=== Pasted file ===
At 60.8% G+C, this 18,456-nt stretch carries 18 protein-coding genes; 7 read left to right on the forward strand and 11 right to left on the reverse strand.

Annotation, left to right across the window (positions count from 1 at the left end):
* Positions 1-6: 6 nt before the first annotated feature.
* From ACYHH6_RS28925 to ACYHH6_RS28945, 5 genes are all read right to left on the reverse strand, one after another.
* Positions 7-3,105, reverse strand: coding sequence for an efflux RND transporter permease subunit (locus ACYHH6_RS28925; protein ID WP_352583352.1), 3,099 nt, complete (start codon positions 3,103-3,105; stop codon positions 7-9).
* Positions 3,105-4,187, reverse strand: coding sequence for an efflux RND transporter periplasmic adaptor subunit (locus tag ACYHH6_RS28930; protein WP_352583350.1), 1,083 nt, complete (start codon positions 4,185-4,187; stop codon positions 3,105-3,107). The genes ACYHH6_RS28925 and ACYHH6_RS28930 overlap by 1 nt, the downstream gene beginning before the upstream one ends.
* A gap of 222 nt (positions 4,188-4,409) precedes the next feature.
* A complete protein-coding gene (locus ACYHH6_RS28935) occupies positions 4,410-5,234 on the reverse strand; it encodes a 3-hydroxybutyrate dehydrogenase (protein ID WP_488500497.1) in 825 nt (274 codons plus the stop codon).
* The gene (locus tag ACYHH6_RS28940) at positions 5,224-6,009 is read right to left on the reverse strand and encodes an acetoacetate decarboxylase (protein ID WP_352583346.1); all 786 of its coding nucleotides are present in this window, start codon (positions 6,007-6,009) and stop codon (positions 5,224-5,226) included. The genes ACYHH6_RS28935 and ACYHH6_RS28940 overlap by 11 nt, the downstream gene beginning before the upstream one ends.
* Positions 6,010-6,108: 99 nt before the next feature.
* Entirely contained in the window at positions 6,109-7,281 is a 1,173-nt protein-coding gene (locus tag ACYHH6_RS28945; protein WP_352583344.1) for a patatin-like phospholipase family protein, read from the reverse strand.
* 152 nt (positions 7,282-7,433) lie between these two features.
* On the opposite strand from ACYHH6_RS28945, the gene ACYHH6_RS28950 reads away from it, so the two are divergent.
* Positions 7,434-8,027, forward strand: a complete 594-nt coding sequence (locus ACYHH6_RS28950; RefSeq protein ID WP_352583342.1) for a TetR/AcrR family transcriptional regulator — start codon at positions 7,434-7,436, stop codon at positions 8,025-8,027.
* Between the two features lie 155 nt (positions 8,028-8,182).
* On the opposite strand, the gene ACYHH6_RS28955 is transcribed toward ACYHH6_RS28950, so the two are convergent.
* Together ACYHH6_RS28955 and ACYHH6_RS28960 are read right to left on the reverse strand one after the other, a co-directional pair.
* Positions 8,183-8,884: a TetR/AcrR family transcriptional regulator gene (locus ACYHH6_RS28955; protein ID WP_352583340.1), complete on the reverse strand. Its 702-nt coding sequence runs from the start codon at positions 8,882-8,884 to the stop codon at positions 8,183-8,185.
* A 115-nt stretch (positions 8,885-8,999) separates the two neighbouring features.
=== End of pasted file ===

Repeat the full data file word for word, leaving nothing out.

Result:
At 60.8% G+C, this 18,456-nt stretch carries 18 protein-coding genes; 7 read left to right on the forward strand and 11 right to left on the reverse strand.

Annotation, left to right across the window (positions count from 1 at the left end):
* Positions 1-6: 6 nt before the first annotated feature.
* From ACYHH6_RS28925 to ACYHH6_RS28945, 5 genes are all read right to left on the reverse strand, one after another.
* Positions 7-3,105, reverse strand: coding sequence for an efflux RND transporter permease subunit (locus ACYHH6_RS28925; protein ID WP_352583352.1), 3,099 nt, complete (start codon positions 3,103-3,105; stop codon positions 7-9).
* Positions 3,105-4,187, reverse strand: coding sequence for an efflux RND transporter periplasmic adaptor subunit (locus tag ACYHH6_RS28930; protein WP_352583350.1), 1,083 nt, complete (start codon positions 4,185-4,187; stop codon positions 3,105-3,107). The genes ACYHH6_RS28925 and ACYHH6_RS28930 overlap by 1 nt, the downstream gene beginning before the upstream one ends.
* A gap of 222 nt (positions 4,188-4,409) precedes the next feature.
* A complete protein-coding gene (locus ACYHH6_RS28935) occupies positions 4,410-5,234 on the reverse strand; it encodes a 3-hydroxybutyrate dehydrogenase (protein ID WP_488500497.1) in 825 nt (274 codons plus the stop codon).
* The gene (locus tag ACYHH6_RS28940) at positions 5,224-6,009 is read right to left on the reverse strand and encodes an acetoacetate decarboxylase (protein ID WP_352583346.1); all 786 of its coding nucleotides are present in this window, start codon (positions 6,007-6,009) and stop codon (positions 5,224-5,226) included. The genes ACYHH6_RS28935 and ACYHH6_RS28940 overlap by 11 nt, the downstream gene beginning before the upstream one ends.
* Positions 6,010-6,108: 99 nt before the next feature.
* Entirely contained in the window at positions 6,109-7,281 is a 1,173-nt protein-coding gene (locus tag ACYHH6_RS28945; protein WP_352583344.1) for a patatin-like phospholipase family protein, read from the reverse strand.
* 152 nt (positions 7,282-7,433) lie between these two features.
* On the opposite strand from ACYHH6_RS28945, the gene ACYHH6_RS28950 reads away from it, so the two are divergent.
* Positions 7,434-8,027, forward strand: a complete 594-nt coding sequence (locus ACYHH6_RS28950; RefSeq protein ID WP_352583342.1) for a TetR/AcrR family transcriptional regulator — start codon at positions 7,434-7,436, stop codon at positions 8,025-8,027.
* Between the two features lie 155 nt (positions 8,028-8,182).
* On the opposite strand, the gene ACYHH6_RS28955 is transcribed toward ACYHH6_RS28950, so the two are convergent.
* Together ACYHH6_RS28955 and ACYHH6_RS28960 are read right to left on the reverse strand one after the other, a co-directional pair.
* Positions 8,183-8,884: a TetR/AcrR family transcriptional regulator gene (locus ACYHH6_RS28955; protein ID WP_352583340.1), complete on the reverse strand. Its 702-nt coding sequence runs from the start codon at positions 8,882-8,884 to the stop codon at positions 8,183-8,185.
* A 115-nt stretch (positions 8,885-8,999) separates the two neighbouring features.